So-called “affinity” credit cards can be a good deal for collecting miles and points — but not always. I outline the potential problems.
When Marianne Finnigan’s Starbucks cards are frozen, the fast-food retailer wipes out her store credit. Can it do that?
If you clicked on this story for your “free” gift card, you’ll definitely want to keep reading. I’ve issued plenty of warnings about “free” products and some of you, dear readers, think I’ve gone too far.
After all, aren’t some of the best things in life free?
But you might also want to consider a tale of two companies — one in South Carolina, the other in California — which allegedly hired affiliate marketers to send millions of spam text messages to consumers around the country.
When Capital One offers to “erase” part of her debts with award points, Kate Morrical calls on a loyalty program skeptic to clear things up. Find out what happens next.
Question: You’ve gone on record plenty of times with your feelings about loyalty programs, so I wondered if you’d seen this ad for Capital One’s “Purchase Eraser.” In it, Alec Baldwin implies that he can “erase” a $700 purchase with 30,000 miles.
But the program overview clearly states that any purchase over $600 is 100 miles per dollar to redeem.
When is an hour just 36 minutes? When you buy some phone cards, apparently. That’s the conclusion of a recent Federal Trade Commission investigation, which found certain pre-paid calling cards offered an average of just 40 percent of call minutes customers thought they were buying — and some, significantly less.
You should care about this if you travel outside your wireless company’s regular calling area, because that’s when you’re likely to buy one of these cards. If you don’t read the fine print on the agreement, you could end up getting shorted by close to a half hour of talk time, according to the FTC.
Question: I need your help with a problem I’m having with Starbucks. Over the years, I have regularly purchased Starbucks gift cards on eBay at a discount and simply transferred the balance to my loyalty card registered to my Starbucks account.
I recently discovered a website called Raise.com that was selling Starbucks gift cards at a 20 percent discount, so I purchased about $1,600 worth of cards from the company. I thought these could not only be used by my family and me, but would be great gifts for coworkers.
Realizing that I bought these from a third party, I tried to protected myself by transferring the balances to cards registered to my Starbucks account.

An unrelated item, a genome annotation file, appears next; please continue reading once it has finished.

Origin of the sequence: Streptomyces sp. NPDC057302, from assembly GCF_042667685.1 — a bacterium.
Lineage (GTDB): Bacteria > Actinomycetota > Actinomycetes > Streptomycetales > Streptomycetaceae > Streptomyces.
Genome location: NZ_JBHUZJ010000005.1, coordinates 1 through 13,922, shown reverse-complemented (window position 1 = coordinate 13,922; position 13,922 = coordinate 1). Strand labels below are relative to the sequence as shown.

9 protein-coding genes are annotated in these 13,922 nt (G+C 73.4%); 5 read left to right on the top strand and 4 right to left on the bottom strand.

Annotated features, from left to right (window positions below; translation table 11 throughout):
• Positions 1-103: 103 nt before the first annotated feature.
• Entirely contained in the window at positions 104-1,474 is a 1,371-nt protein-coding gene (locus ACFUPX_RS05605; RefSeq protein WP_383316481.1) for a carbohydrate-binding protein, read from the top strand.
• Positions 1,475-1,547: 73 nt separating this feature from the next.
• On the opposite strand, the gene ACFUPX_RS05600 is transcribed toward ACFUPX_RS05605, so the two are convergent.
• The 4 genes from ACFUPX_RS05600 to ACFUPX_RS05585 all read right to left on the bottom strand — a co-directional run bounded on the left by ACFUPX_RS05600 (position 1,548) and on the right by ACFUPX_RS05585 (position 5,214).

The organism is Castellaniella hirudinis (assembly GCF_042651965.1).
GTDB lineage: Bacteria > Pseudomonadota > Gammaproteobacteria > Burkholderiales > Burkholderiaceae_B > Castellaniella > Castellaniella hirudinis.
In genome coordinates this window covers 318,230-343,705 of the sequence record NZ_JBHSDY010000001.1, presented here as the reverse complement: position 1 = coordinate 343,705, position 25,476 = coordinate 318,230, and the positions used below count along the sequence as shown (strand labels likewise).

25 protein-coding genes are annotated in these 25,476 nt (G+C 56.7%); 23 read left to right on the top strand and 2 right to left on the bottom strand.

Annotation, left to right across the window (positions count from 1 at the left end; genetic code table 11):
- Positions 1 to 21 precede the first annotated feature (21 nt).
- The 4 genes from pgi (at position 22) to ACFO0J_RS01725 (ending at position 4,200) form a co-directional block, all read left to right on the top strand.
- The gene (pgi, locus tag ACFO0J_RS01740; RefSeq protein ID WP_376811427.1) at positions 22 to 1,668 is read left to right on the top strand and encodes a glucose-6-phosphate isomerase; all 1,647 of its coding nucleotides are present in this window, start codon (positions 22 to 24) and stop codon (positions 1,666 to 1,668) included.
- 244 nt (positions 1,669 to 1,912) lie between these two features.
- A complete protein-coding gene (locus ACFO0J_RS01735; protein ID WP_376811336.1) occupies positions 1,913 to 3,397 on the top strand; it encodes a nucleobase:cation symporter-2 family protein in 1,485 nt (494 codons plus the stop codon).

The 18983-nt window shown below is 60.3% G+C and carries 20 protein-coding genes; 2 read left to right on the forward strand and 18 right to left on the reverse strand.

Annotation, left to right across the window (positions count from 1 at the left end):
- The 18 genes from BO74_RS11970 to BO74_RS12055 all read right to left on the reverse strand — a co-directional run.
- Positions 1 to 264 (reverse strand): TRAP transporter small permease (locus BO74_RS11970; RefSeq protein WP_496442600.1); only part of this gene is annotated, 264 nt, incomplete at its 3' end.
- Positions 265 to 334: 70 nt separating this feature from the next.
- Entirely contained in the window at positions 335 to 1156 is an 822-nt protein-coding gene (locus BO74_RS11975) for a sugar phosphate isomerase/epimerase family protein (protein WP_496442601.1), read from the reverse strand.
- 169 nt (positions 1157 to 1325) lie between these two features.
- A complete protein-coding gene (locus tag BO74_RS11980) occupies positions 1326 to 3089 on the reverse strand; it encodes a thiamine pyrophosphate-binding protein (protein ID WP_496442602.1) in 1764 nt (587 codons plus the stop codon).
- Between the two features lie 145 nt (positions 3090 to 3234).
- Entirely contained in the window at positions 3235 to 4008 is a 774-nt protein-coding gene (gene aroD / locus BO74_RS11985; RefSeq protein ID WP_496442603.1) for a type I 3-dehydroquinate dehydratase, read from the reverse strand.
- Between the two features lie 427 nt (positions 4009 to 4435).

Membership has its privileges. Unless you’re Donna Jordan.
Every year since 2001, she’s paid Delta a $134 annual fee for a co-branded American Express Platinum card. The card allowed her to collect Delta miles for each dollar spent and entitled her to a free “companion certificate” on Delta.
Jordan had no problem collecting the miles. But the companion ticket? Not so easy.
When she tried to redeem the certificate for two flights from Portland, Maine, to Orlando, the only flight available had an inconvenient connection and would have cost $865. Or she could pay $329 per ticket for a better connection without cashing in her certificate. That didn’t make any sense to her.
She expressed her frustration in an email to Delta:
I will have to say, my free companion ticket from my Delta Amex was always a bargain in the past. Last year we went from Portland, Maine, to Los Angeles and the tickets were only about $450 each. Now they are literally scamming their customers!
Scam? Well, Delta is still offering something, so that might be too strong a word. But I was curious to see how the airline would respond to her letter. Maybe it would recognize that the certificate wasn’t the deal Jordan was lead to believe it would be when she signed up for the card. Perhaps it would bend a rule or two to make her happy.
And here’s how it responded …
I understand your disappointment in not being able to use the certificate for the schedule you want to be upsetting, and in comparison you found that the fares differ.
By way of explanation and not as an excuse, Delta offers a variety of discounted fares and each one has specific rules and restrictions. We realize that because some of these fares are so deeply discounted, there may be other fares available that are lower than the fares associated with the Platinum Delta SkyMiles Credit Card Companion Certificates.
However, we hope you will understand that we are unable to allow two promotions or discounts to be used toward the same ticket, which is why you are unable to use the companion certificate in connection with an Internet promotional fare, or other special discount offer. We regret the certificate does not offer significant savings for your planned trip in June.
I love the line about the answer being “by way of explanation and not as an excuse.” That’s some excellent form-letter writing.
Jordan says she’ll cancel her card.